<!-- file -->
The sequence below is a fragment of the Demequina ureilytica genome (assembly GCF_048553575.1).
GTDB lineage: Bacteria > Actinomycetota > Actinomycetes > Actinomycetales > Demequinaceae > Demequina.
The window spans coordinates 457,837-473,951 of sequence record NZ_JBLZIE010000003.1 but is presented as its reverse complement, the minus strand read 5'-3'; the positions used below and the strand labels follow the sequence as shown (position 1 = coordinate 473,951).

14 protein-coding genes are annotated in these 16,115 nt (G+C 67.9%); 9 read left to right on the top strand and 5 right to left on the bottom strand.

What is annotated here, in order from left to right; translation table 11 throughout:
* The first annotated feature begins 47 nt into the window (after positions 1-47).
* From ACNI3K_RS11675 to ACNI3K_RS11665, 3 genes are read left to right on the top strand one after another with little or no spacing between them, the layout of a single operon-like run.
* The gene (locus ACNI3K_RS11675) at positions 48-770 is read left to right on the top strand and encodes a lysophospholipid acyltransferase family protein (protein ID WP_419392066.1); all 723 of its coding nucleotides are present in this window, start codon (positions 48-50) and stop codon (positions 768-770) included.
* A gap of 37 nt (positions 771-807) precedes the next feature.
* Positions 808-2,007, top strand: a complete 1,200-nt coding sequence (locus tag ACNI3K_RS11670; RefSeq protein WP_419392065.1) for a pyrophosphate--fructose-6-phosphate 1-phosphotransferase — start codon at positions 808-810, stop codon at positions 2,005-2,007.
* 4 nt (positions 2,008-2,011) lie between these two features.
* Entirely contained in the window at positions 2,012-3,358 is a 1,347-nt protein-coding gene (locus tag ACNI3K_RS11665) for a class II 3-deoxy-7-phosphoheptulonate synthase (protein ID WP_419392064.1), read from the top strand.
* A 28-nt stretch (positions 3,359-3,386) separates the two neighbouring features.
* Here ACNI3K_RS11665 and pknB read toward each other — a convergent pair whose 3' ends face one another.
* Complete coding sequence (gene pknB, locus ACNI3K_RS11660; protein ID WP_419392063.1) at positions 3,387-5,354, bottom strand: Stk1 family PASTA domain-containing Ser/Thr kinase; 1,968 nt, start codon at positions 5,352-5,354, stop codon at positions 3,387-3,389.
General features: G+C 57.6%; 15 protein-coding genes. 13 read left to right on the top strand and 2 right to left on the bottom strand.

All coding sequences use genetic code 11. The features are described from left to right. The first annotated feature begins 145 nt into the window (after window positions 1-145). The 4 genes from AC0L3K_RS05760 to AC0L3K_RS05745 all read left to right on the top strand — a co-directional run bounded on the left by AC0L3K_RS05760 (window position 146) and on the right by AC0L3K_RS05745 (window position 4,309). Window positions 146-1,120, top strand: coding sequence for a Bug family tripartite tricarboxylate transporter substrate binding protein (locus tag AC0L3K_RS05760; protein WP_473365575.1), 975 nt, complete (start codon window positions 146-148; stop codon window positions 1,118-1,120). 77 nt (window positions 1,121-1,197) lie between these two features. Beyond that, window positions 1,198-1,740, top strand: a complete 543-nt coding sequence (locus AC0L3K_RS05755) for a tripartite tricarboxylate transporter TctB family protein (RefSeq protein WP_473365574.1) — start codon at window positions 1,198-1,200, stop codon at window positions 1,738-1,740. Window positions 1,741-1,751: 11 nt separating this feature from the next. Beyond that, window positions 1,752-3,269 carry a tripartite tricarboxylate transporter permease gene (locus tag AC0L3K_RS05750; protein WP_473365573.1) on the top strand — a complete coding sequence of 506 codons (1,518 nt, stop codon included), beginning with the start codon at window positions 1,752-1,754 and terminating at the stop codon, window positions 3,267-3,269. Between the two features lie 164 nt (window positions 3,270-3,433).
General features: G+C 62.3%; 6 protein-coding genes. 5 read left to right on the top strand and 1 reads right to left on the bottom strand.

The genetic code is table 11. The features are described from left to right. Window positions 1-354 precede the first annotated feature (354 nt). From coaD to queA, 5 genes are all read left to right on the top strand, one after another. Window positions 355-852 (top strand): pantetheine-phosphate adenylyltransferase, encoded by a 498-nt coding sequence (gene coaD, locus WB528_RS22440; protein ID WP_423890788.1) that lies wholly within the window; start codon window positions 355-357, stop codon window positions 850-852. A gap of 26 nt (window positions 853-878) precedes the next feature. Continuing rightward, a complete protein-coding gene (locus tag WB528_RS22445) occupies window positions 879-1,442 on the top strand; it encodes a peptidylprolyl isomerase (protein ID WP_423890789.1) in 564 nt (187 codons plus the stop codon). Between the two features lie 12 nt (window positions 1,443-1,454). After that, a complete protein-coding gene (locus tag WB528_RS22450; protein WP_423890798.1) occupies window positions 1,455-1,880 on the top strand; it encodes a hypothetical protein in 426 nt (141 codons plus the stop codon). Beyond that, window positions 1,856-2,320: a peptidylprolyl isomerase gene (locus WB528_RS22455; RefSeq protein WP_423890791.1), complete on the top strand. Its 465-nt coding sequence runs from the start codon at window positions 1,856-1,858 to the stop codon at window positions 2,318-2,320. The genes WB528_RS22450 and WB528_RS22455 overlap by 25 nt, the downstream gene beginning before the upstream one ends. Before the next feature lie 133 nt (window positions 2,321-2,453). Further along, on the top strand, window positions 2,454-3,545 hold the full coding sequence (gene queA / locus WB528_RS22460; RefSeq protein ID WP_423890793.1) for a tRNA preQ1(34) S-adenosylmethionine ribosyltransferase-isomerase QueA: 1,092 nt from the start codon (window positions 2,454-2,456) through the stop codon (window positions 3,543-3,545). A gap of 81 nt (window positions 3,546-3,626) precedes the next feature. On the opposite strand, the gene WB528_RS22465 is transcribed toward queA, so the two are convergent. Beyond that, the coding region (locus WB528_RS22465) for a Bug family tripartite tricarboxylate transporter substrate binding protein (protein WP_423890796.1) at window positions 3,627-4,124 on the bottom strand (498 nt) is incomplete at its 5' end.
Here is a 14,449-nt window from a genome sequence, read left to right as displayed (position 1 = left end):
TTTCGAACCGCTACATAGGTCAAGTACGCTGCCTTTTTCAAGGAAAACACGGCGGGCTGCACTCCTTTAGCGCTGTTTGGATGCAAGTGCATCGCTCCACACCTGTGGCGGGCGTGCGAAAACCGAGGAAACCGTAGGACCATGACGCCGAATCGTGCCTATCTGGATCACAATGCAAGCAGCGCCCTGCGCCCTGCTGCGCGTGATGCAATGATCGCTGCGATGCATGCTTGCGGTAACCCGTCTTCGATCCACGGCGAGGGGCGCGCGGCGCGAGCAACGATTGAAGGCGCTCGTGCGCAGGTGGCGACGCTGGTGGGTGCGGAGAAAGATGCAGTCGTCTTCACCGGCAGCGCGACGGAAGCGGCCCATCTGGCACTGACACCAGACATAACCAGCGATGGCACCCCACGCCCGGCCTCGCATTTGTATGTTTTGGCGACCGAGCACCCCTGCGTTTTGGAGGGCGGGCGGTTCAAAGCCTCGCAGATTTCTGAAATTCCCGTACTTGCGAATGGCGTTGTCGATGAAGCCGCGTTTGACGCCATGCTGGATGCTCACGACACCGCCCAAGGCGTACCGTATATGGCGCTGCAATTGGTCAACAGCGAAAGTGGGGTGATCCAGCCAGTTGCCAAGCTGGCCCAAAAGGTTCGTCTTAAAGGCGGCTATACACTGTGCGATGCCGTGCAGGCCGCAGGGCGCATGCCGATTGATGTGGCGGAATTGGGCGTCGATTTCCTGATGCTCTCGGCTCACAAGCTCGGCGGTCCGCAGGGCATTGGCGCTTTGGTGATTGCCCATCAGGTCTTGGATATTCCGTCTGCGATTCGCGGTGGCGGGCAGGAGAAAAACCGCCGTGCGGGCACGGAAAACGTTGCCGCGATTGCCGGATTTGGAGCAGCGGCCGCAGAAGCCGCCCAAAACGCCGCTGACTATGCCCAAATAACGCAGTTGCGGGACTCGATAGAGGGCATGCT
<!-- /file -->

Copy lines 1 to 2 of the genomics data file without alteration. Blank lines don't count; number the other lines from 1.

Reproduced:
The sequence below is a fragment of the Demequina ureilytica genome (assembly GCF_048553575.1).
GTDB lineage: Bacteria > Actinomycetota > Actinomycetes > Actinomycetales > Demequinaceae > Demequina.